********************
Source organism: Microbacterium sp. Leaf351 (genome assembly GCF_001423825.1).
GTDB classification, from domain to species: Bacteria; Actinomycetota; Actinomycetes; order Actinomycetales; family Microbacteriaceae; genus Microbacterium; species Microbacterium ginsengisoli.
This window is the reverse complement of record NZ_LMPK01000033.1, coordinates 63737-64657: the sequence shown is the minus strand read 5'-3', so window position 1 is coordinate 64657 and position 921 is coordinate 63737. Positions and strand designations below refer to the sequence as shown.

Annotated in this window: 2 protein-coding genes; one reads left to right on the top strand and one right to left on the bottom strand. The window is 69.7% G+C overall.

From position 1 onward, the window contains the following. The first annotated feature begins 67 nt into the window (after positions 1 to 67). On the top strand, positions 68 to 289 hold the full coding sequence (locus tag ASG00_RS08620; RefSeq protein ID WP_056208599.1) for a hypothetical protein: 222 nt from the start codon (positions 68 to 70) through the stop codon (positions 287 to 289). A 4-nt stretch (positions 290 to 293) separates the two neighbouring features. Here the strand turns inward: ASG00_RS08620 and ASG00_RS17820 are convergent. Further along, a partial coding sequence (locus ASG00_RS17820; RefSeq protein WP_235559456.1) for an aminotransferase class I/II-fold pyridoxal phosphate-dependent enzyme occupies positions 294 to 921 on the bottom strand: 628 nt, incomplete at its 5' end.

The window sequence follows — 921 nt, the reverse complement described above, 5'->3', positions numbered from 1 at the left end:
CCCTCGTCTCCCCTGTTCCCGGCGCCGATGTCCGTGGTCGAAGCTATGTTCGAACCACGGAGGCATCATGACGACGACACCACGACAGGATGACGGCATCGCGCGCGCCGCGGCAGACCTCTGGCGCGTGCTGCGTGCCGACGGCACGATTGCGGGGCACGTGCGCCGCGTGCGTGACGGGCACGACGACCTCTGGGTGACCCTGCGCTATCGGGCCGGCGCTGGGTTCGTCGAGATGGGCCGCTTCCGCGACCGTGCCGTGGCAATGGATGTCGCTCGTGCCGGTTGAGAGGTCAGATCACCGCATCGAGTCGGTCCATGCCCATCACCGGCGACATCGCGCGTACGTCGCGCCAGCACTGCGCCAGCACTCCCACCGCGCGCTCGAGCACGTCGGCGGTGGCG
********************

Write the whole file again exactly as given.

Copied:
Source organism: Microbacterium sp. Leaf351 (genome assembly GCF_001423825.1).
GTDB classification, from domain to species: Bacteria; Actinomycetota; Actinomycetes; order Actinomycetales; family Microbacteriaceae; genus Microbacterium; species Microbacterium ginsengisoli.
This window is the reverse complement of record NZ_LMPK01000033.1, coordinates 63737-64657: the sequence shown is the minus strand read 5'-3', so window position 1 is coordinate 64657 and position 921 is coordinate 63737. Positions and strand designations below refer to the sequence as shown.

Annotated in this window: 2 protein-coding genes; one reads left to right on the top strand and one right to left on the bottom strand. The window is 69.7% G+C overall.

From position 1 onward, the window contains the following. The first annotated feature begins 67 nt into the window (after positions 1 to 67). On the top strand, positions 68 to 289 hold the full coding sequence (locus tag ASG00_RS08620; RefSeq protein ID WP_056208599.1) for a hypothetical protein: 222 nt from the start codon (positions 68 to 70) through the stop codon (positions 287 to 289). A 4-nt stretch (positions 290 to 293) separates the two neighbouring features. Here the strand turns inward: ASG00_RS08620 and ASG00_RS17820 are convergent. Further along, a partial coding sequence (locus ASG00_RS17820; RefSeq protein WP_235559456.1) for an aminotransferase class I/II-fold pyridoxal phosphate-dependent enzyme occupies positions 294 to 921 on the bottom strand: 628 nt, incomplete at its 5' end.

The window sequence follows — 921 nt, the reverse complement described above, 5'->3', positions numbered from 1 at the left end:
CCCTCGTCTCCCCTGTTCCCGGCGCCGATGTCCGTGGTCGAAGCTATGTTCGAACCACGGAGGCATCATGACGACGACACCACGACAGGATGACGGCATCGCGCGCGCCGCGGCAGACCTCTGGCGCGTGCTGCGTGCCGACGGCACGATTGCGGGGCACGTGCGCCGCGTGCGTGACGGGCACGACGACCTCTGGGTGACCCTGCGCTATCGGGCCGGCGCTGGGTTCGTCGAGATGGGCCGCTTCCGCGACCGTGCCGTGGCAATGGATGTCGCTCGTGCCGGTTGAGAGGTCAGATCACCGCATCGAGTCGGTCCATGCCCATCACCGGCGACATCGCGCGTACGTCGCGCCAGCACTGCGCCAGCACTCCCACCGCGCGCTCGAGCACGTCGGCGGTGGCG